Three suspected Israeli spy devices blown up in south Lebanon
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Three suspected Israeli spy devices were blown up in south Lebanon on Sunday. Two were detonated remotely by the Israeli army while the other was destroyed by the Lebanese army.
AFP - Three suspected Israeli spy devices have been blown up in south Lebanon, two detonated remotely by the Israeli army and one destroyed by the Lebanese army, a military official said on Sunday.
"One explosion occurred before midnight (2100 GMT) in a hilly part of the Hula border zone and a second happened in the same district (on Sunday) morning," the official told AFP.
It "seems the two detonations were triggered by Israel which exploded two spying devices it had planted in the sector a long while ago," she said.
Israel "feared for one reason or another that they might be discovered and proceeded to destroy them by exploding them remotely," the official said.
Lebanese troops "located another device and exploded it on Sunday morning" after going to the area on Saturday night with UNIFIL peacekeepers, she added.
A security official in south Lebanon told AFP the devices were used for "surveillance of communications by the resistance," referring to the Shiite Hezbollah movement which fought a bloody 34-day war with Israeli in 2006 that devastated the south of the country.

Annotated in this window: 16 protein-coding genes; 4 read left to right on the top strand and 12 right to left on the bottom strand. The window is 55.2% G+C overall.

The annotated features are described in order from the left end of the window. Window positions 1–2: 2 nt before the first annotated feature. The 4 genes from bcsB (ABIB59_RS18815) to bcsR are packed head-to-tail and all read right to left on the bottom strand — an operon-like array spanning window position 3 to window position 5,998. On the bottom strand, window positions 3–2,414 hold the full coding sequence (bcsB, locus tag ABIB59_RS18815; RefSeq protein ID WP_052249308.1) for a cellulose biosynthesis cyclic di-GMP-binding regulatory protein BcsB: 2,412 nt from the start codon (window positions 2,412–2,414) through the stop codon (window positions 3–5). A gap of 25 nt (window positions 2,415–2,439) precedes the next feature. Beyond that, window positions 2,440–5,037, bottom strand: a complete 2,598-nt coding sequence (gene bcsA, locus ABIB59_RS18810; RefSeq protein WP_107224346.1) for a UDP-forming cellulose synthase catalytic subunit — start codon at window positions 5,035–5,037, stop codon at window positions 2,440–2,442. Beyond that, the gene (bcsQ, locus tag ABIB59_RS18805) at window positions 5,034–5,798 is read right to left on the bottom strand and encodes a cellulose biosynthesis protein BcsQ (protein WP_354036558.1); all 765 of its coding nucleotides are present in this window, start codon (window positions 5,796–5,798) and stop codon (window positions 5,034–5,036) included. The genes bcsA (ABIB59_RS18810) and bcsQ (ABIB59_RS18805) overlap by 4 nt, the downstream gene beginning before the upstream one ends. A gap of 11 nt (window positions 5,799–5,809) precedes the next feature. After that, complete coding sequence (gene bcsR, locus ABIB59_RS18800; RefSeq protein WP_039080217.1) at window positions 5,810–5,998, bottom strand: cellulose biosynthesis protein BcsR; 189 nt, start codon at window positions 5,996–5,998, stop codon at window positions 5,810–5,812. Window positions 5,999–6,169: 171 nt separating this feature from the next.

Yasmina Bouziane, spokeswoman for the UN peacekeeping force, confirmed that UNIFIL troops had deployed in the area but said she had no "detailed information about what happened."
The military official also said Lebanese anti-aircraft guns fired at an "Israeli MK-type reconnaissance aircraft which violated Lebanese air space, overflying the southern region of Bint Jbeil".
"The army fired because the aircraft was within range," she added.
The Israeli army said the Lebanese allegations "do not warrant a serious response. We will continue to act to maintain calm on Israel's northern border."
"Hezbollah is once again trying to divert the attention of the international community from their continuous violations of UN resolution 1701. Today's incident proves Hezbollah's military presence in southern Lebanon, particularly in rural Shiite areas near the Israeli border," the army said in a statement.
Lebanon has repeatedly complained of violations of its air space by Israeli aircraft.
On October 12, a Lebanese man was wounded in a blast at a south Lebanon house occupied by a Hezbollah member.
Israel said the house was a Hezbollah arms depot but the militant group denied the claim and said a reaction between chemical products caused the explosion. Israel has protested to the UN Security Council.
The UN Security Council resolution, which brought an end to the 2006 conflict between Israel and Hezbollah, also required the Jewish state to stop overflights of Lebanon.
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